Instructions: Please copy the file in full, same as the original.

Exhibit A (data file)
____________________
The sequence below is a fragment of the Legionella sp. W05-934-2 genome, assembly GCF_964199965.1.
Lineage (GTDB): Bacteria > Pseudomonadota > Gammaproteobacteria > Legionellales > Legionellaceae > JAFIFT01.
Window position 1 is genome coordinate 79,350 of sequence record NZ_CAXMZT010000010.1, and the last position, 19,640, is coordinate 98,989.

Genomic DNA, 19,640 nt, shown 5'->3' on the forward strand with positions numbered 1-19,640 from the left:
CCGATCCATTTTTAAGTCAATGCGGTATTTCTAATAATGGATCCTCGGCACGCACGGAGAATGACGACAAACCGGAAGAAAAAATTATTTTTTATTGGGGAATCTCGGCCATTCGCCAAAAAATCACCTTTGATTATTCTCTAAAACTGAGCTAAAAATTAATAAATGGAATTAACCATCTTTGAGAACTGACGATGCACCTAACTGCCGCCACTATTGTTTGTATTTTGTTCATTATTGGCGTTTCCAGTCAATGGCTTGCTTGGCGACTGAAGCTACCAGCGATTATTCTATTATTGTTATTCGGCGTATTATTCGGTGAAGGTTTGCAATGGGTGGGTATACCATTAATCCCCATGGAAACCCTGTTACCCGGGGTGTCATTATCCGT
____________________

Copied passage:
The sequence below is a fragment of the Legionella sp. W05-934-2 genome, assembly GCF_964199965.1.
Lineage (GTDB): Bacteria > Pseudomonadota > Gammaproteobacteria > Legionellales > Legionellaceae > JAFIFT01.
Window position 1 is genome coordinate 79,350 of sequence record NZ_CAXMZT010000010.1, and the last position, 19,640, is coordinate 98,989.

Genomic DNA, 19,640 nt, shown 5'->3' on the forward strand with positions numbered 1-19,640 from the left:
CCGATCCATTTTTAAGTCAATGCGGTATTTCTAATAATGGATCCTCGGCACGCACGGAGAATGACGACAAACCGGAAGAAAAAATTATTTTTTATTGGGGAATCTCGGCCATTCGCCAAAAAATCACCTTTGATTATTCTCTAAAACTGAGCTAAAAATTAATAAATGGAATTAACCATCTTTGAGAACTGACGATGCACCTAACTGCCGCCACTATTGTTTGTATTTTGTTCATTATTGGCGTTTCCAGTCAATGGCTTGCTTGGCGACTGAAGCTACCAGCGATTATTCTATTATTGTTATTCGGCGTATTATTCGGTGAAGGTTTGCAATGGGTGGGTATACCATTAATCCCCATGGAAACCCTGTTACCCGGGGTGTCATTATCCGT